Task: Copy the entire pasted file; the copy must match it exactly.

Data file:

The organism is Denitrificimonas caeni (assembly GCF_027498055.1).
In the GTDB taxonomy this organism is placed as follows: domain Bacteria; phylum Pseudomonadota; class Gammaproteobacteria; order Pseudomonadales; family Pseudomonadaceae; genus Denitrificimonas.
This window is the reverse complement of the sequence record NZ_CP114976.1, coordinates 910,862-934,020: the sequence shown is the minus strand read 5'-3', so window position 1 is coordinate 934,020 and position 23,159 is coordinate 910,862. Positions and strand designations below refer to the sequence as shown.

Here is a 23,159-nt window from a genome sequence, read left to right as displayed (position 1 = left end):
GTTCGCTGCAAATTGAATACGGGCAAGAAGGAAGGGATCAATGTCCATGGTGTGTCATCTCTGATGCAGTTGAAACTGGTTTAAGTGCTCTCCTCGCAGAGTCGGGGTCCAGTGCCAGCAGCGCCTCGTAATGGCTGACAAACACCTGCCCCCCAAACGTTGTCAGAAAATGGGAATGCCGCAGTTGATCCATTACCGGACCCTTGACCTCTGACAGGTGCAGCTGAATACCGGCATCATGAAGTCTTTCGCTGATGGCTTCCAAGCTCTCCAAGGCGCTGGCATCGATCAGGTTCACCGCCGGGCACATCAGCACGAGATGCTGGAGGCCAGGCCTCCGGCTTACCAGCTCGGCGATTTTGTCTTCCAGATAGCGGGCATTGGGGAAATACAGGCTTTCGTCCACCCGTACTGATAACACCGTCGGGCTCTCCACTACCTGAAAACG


The organism is Denitrificimonas caeni (assembly GCF_027498055.1).
In the GTDB taxonomy this organism is placed as follows: domain Bacteria; phylum Pseudomonadota; class Gammaproteobacteria; order Pseudomonadales; family Pseudomonadaceae; genus Denitrificimonas.
This window is the reverse complement of the sequence record NZ_CP114976.1, coordinates 910,862-934,020: the sequence shown is the minus strand read 5'-3', so window position 1 is coordinate 934,020 and position 23,159 is coordinate 910,862. Positions and strand designations below refer to the sequence as shown.

Here is a 23,159-nt window from a genome sequence, read left to right as displayed (position 1 = left end):
GTTCGCTGCAAATTGAATACGGGCAAGAAGGAAGGGATCAATGTCCATGGTGTGTCATCTCTGATGCAGTTGAAACTGGTTTAAGTGCTCTCCTCGCAGAGTCGGGGTCCAGTGCCAGCAGCGCCTCGTAATGGCTGACAAACACCTGCCCCCCAAACGTTGTCAGAAAATGGGAATGCCGCAGTTGATCCATTACCGGACCCTTGACCTCTGACAGGTGCAGCTGAATACCGGCATCATGAAGTCTTTCGCTGATGGCTTCCAAGCTCTCCAAGGCGCTGGCATCGATCAGGTTCACCGCCGGGCACATCAGCACGAGATGCTGGAGGCCAGGCCTCCGGCTTACCAGCTCGGCGATTTTGTCTTCCAGATAGCGGGCATTGGGGAAATACAGGCTTTCGTCCACCCGTACTGATAACACCGTCGGGCTCTCCACTACCTGAAAACG